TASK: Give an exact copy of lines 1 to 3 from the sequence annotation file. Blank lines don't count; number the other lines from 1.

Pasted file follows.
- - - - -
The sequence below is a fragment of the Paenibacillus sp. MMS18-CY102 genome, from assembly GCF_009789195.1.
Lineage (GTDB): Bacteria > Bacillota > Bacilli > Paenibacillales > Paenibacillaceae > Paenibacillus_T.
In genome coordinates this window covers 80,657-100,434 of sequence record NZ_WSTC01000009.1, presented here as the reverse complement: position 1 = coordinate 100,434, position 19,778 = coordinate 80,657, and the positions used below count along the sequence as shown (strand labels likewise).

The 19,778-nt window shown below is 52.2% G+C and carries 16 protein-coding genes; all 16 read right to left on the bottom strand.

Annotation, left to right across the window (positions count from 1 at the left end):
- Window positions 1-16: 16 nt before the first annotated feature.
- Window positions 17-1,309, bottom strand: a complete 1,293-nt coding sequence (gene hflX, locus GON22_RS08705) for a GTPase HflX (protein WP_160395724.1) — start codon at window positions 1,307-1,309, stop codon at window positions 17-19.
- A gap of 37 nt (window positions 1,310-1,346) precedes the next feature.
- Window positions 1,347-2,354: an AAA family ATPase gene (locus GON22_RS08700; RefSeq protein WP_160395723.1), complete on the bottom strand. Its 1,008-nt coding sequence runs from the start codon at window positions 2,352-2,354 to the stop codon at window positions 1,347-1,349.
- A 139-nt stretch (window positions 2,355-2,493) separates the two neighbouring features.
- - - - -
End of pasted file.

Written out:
The sequence below is a fragment of the Paenibacillus sp. MMS18-CY102 genome, from assembly GCF_009789195.1.
Lineage (GTDB): Bacteria > Bacillota > Bacilli > Paenibacillales > Paenibacillaceae > Paenibacillus_T.
In genome coordinates this window covers 80,657-100,434 of sequence record NZ_WSTC01000009.1, presented here as the reverse complement: position 1 = coordinate 100,434, position 19,778 = coordinate 80,657, and the positions used below count along the sequence as shown (strand labels likewise).